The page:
Hussain Honored for Service in Refugee Law Internship

April 21, 2003
Varda Hussain
"Torture is much more widespread and persistent" than we perceive it to be, Hussain said, and in more countries than we think.

Second-year Varda Hussain recently found herself caught up in the continuing push to find the boundaries of the U.N. Convention Against Torture: Can a refugee fleeing a politicized village ruled by a paramilitary group unconnected to the government qualify for asylum under the Convention? Does a homosexual immigrant qualify for protection if his native country persecutes homosexuals? Hussain tackled such questions while interning for the Immigrant and Refugee Appellate Center (IRAC) last summer in Alexandria, Va., where she wrote briefs and helped immigrants and refugees facing deportation. She was recently honored by the Board of Immigration Appeals for her efforts at IRAC.

"I learned a great deal about immigration law, especially the current developments in immigration law because much of it was changing post-9/11," Hussain said. In the appeal of the homosexual seeking asylum, the case was remanded back to a lower court because of a previous judge's failure to give proper instructions to the defendant. With new immigration regulations speeding up the appeals process, sometimes winning on a technicality is a victory nonetheless.

"How can you make sexual orientation a protected class?" Hussain asked. "The Board of Immigration Appeals hasn't exactly been sympathetic to that argument."

Immigrants and refugees facing deportation have few legal options by the time they reach the Executive Office of Immigration Review in the Department of Justice (EOIR), according to Hussain. EOIR offers a pro bono program; when appeals reach the level of the Board of Immigration Appeals, EOIR refers defendants to D.C.-area legal aid services like IRAC, which in turn help write briefs in response to those filed by Immigration and Naturalization Services. IRAC also informs their clients about what paperwork is necessary to appeal the case.

"If aliens want to file an appeal, they are expected to figure out their way through a complex appeals process on their own," Hussain said. "Without pro bono help, the right to appeal can be meaningless since appeals are routinely denied if an alien misses one procedural step."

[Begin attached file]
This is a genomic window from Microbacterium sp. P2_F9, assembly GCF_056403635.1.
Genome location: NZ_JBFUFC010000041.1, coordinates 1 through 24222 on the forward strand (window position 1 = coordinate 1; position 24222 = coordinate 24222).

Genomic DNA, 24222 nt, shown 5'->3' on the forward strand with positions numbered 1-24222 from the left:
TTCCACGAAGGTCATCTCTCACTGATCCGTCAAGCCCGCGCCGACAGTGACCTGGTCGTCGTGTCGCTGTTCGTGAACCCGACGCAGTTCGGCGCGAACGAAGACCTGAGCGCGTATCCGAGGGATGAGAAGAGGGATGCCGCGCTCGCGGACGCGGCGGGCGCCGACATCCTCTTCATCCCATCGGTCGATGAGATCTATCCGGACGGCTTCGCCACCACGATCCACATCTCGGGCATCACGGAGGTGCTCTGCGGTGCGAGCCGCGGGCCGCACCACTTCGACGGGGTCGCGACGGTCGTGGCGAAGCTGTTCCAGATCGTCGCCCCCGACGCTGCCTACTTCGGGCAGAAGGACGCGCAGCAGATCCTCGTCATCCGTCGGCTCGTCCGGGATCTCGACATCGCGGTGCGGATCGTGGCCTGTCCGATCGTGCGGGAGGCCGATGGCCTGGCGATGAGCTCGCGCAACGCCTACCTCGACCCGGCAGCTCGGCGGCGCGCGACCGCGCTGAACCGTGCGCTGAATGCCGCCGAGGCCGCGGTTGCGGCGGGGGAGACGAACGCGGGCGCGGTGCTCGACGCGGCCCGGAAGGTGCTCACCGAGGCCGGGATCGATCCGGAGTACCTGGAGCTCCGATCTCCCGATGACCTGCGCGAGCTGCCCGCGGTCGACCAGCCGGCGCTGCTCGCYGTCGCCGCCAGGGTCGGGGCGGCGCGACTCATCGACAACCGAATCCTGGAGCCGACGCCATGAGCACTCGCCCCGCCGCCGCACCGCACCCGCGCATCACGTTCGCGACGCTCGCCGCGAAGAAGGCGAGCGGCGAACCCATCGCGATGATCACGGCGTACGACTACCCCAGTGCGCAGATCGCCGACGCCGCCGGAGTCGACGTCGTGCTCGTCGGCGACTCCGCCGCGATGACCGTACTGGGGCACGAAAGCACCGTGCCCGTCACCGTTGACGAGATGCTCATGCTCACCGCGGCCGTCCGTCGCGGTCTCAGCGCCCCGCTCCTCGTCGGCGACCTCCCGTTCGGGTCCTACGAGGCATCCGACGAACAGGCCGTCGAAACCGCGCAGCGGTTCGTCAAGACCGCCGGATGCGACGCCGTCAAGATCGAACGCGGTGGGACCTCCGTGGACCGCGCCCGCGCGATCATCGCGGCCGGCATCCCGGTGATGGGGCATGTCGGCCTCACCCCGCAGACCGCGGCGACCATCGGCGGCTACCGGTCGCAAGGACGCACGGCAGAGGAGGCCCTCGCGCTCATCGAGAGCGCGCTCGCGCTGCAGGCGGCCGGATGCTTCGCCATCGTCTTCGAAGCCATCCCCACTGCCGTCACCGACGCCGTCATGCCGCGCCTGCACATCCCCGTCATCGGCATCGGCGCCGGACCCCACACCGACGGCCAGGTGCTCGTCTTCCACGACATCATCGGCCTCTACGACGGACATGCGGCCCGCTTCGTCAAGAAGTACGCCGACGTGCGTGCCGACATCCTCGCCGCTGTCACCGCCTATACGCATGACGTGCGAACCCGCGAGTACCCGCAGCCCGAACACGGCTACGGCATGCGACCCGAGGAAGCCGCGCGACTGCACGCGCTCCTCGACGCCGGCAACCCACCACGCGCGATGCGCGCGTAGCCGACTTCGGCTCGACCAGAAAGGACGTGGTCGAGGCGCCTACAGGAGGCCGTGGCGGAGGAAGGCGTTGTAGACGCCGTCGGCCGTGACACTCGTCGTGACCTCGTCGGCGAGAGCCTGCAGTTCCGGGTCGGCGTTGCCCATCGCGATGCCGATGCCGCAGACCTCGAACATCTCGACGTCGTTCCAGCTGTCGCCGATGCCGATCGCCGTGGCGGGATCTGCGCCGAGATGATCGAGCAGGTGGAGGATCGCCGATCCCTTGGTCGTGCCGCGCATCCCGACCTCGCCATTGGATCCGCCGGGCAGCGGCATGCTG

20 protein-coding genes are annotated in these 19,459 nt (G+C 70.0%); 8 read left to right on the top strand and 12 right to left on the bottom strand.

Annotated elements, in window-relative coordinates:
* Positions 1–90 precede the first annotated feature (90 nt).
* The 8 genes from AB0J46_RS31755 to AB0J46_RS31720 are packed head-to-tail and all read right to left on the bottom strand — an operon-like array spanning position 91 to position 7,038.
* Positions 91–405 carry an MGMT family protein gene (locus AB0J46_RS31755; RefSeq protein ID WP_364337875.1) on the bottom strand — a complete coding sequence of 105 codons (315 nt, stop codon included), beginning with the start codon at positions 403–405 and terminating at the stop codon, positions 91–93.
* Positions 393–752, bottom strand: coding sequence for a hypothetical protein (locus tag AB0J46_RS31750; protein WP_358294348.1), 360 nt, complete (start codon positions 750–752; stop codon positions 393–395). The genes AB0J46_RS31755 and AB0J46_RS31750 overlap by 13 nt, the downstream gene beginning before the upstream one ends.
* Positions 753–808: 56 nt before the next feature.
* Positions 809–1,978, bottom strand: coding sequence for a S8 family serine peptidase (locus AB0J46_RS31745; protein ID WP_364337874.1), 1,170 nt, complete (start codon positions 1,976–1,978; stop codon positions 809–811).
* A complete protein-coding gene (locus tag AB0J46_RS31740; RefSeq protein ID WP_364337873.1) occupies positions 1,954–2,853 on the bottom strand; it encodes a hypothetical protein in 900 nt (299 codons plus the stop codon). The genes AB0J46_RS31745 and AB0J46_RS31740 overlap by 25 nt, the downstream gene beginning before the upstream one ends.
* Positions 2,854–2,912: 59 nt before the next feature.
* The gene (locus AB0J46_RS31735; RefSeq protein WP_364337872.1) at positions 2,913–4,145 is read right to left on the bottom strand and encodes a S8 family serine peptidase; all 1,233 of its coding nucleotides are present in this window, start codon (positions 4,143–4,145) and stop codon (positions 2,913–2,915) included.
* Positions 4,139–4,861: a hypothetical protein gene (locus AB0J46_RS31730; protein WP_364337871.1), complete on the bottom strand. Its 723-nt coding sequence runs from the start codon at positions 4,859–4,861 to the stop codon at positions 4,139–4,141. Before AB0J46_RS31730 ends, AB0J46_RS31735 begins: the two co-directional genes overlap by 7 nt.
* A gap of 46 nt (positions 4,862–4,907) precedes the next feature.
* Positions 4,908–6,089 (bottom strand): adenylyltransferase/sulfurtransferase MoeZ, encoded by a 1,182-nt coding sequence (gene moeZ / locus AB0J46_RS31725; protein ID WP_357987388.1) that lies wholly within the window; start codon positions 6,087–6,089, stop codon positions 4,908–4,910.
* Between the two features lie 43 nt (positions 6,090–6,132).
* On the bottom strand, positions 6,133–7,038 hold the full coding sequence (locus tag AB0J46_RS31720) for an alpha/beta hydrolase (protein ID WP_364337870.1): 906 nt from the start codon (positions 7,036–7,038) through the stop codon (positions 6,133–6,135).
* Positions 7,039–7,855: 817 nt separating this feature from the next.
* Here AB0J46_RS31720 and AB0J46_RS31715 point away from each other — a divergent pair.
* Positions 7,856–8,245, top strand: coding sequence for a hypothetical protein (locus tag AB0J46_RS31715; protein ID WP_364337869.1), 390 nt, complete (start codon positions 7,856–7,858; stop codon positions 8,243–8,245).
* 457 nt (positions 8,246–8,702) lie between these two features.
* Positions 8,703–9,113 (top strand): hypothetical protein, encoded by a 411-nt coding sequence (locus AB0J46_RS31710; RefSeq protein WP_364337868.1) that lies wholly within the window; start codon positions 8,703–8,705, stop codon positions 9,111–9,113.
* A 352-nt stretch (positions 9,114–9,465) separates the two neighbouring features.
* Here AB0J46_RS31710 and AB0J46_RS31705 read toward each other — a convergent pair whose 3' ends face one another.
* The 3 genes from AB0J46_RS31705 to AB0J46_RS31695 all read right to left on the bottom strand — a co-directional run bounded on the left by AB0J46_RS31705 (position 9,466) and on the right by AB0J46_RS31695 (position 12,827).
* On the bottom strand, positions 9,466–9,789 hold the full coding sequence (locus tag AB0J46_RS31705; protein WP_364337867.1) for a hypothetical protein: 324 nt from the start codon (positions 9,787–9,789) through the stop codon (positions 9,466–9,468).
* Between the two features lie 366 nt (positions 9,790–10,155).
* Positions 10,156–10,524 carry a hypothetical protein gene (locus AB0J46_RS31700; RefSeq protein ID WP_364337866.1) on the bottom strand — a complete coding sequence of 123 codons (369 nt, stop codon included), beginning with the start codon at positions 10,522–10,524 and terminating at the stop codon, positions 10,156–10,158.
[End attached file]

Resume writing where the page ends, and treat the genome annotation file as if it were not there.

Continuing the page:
Several claims Hussain worked on based their appeals on the U.N. Convention Against Torture, which proclaims that torture — by definition instigated or acquiesced to by a public official or person acting in an official capacity — is illegal, with no exceptional circumstances allowed. The Convention also bars the United States from deporting aliens facing torture at home. The boundaries of CAT, as many lawyers call it, are still being defined. During her internship, Hussain learned how one could argue that domestic violence, if not responded to by the government, could be a claim for asylum.

At IRAC Hussain worked with immigrants from a number of countries, including Jamaica, Nigeria and Romania, and her fellow interns dealt with claims regarding India and Mexico.

"Torture is much more widespread and persistent" than we perceive it to be, she said, and in more countries than we think.

Hussain said the demand for lawyers to work on asylum cases is overwhelming, even in Washington, D.C., which has a relative abundance of pro bono services compared to rural locations that may not even have a legal aid society.

"It was depressing to see how many referrals we got and the lack of services in the D.C. area to cover these referrals," she said. "That was a harsh reality to learn.

"The need is so great for attorneys to come and help asylum seekers," she said. "It's much-needed legal help."

She added that refugee law is also a great opportunity for young lawyers because they get a lot of responsibility from the start, as well as direct contact with clients.

Hussain's interest in international human rights law began as an undergraduate at U.Va., where she wrote her thesis on human rights and political theory. After graduating, Hussain began a one-year fellowship in 2001 with a development agency in Johannesburg, South Africa, working on projects relating to refugee resettlement, AIDS and human rights, and education.

Hussain, whose internship was made possible through a PILA grant, praised IRAC's supervising attorney, Thomas Hutchins.

"He is an inspiring person," she said. "He encouraged us to take on as many substantive projects as we could this summer and pushed us to learn the law."

The case where the man sought asylum from the paramilitary in his village revealed how intricate the law can be when the basis of arguments against deportation depend on how courts want to define government "acquiescence" to torture. "This is a cutting-edge issue in CAT claims," she said. The case is currently pending appeal in the Second Circuit.

Founded in 1819, the University of Virginia School of Law is the second-oldest continuously operating law school in the nation. Consistently ranked among the top law schools, Virginia is a world-renowned training ground for distinguished lawyers and public servants, instilling in them a commitment to leadership, integrity and community service.

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